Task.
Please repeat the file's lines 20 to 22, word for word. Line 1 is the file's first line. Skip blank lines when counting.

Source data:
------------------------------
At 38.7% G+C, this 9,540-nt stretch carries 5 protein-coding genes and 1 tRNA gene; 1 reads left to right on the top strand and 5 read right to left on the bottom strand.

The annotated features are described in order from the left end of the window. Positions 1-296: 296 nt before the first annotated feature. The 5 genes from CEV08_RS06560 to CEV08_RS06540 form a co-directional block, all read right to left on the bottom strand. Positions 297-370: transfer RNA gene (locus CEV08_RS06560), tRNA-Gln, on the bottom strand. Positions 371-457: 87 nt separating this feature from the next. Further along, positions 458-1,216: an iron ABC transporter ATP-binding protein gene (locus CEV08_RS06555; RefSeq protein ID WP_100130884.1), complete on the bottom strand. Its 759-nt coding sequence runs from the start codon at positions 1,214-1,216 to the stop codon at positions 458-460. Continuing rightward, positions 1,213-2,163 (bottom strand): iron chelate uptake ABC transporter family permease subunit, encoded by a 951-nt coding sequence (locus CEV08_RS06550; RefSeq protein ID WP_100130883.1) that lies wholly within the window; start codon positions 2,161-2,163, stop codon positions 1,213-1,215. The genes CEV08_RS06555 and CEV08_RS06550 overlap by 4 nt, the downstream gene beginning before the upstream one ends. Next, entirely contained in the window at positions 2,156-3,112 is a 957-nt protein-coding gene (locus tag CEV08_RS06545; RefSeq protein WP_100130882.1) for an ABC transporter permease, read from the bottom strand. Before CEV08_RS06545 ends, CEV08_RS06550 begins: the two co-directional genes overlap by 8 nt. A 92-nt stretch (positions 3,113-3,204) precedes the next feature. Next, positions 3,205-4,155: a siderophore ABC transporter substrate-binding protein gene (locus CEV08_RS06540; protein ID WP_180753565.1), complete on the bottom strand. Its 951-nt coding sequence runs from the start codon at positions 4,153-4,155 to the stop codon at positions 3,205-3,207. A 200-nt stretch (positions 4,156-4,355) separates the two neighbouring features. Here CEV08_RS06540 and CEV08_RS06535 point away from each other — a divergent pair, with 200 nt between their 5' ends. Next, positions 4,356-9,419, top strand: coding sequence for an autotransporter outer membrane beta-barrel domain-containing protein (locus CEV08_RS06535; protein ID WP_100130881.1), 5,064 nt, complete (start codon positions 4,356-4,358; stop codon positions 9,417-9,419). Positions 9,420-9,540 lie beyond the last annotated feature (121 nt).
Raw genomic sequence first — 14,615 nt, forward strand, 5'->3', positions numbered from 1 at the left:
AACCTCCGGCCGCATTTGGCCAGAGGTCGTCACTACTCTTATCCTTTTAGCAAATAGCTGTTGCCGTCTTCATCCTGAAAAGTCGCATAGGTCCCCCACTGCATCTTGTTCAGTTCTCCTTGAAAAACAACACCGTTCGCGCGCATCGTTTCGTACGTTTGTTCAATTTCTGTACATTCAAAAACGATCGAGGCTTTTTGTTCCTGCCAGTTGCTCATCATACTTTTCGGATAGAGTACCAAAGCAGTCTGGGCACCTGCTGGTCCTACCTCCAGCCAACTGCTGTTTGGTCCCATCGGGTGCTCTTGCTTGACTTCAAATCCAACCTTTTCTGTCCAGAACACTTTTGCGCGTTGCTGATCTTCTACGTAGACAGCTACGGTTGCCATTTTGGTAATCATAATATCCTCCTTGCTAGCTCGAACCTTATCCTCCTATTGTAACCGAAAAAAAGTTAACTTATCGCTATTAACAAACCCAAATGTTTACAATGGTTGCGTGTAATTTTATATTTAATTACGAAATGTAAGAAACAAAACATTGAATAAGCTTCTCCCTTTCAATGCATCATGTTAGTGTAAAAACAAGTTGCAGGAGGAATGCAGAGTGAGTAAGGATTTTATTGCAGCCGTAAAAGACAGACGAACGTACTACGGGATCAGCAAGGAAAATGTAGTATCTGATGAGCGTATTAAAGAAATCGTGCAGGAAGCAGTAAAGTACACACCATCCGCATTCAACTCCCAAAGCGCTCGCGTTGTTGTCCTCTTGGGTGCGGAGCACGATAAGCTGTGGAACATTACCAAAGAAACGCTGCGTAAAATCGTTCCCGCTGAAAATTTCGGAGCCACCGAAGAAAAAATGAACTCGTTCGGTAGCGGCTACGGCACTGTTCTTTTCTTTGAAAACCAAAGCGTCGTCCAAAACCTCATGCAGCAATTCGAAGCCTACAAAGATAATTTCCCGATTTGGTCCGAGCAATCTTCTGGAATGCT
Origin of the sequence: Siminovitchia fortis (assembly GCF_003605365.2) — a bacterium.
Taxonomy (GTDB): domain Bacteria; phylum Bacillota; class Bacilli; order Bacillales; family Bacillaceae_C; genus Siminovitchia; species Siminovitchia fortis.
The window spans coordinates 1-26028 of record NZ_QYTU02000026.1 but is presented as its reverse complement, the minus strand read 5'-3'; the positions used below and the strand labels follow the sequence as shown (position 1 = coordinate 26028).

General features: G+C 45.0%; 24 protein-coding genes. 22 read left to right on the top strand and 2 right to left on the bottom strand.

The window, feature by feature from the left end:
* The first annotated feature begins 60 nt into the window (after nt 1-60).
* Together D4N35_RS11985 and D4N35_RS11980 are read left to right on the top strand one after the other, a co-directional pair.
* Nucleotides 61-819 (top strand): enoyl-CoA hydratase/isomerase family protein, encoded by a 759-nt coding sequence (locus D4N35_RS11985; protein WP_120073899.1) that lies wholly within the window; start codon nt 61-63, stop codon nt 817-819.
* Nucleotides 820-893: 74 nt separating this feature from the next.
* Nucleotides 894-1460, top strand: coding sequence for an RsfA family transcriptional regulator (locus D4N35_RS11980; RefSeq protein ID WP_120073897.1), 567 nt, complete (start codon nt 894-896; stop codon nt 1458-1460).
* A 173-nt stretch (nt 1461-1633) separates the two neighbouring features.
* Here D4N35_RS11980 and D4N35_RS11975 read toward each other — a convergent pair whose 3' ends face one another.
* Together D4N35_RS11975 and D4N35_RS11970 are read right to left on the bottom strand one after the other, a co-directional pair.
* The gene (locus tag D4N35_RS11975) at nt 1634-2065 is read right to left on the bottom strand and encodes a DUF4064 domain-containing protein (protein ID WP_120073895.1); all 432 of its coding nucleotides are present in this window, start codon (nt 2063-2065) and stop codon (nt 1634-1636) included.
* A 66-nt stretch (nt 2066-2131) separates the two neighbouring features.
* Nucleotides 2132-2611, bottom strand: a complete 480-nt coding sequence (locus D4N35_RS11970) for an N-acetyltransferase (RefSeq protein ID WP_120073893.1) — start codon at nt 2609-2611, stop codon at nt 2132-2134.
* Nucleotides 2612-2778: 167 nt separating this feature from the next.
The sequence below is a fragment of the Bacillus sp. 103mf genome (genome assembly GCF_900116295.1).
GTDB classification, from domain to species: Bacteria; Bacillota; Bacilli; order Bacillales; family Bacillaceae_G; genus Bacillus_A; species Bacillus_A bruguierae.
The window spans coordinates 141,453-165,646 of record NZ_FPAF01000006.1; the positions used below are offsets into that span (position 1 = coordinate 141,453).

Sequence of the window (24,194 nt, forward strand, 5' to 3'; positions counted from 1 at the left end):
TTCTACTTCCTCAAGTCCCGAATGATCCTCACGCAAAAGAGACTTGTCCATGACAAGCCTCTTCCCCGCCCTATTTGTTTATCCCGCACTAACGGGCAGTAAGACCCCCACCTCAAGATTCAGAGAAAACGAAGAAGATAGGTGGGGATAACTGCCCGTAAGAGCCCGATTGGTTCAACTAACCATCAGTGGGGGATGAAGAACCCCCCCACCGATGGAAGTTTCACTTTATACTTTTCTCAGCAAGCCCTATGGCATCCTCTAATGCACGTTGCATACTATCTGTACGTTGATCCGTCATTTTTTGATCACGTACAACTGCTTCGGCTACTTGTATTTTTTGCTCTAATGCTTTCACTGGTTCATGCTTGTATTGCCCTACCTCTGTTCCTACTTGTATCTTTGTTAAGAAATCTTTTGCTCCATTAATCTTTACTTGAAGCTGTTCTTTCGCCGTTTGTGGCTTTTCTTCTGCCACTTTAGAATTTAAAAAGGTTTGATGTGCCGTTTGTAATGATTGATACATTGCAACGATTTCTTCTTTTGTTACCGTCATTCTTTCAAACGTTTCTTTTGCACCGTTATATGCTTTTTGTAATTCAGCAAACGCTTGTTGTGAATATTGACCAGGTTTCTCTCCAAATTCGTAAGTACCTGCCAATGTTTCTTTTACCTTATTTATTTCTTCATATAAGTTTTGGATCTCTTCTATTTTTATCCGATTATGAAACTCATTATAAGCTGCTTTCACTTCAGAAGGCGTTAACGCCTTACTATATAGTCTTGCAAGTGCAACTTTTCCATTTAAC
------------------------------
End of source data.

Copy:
* Nucleotides 2132-2611, bottom strand: a complete 480-nt coding sequence (locus D4N35_RS11970) for an N-acetyltransferase (RefSeq protein ID WP_120073893.1) — start codon at nt 2609-2611, stop codon at nt 2132-2134.
* Nucleotides 2612-2778: 167 nt separating this feature from the next.
The sequence below is a fragment of the Bacillus sp. 103mf genome (genome assembly GCF_900116295.1).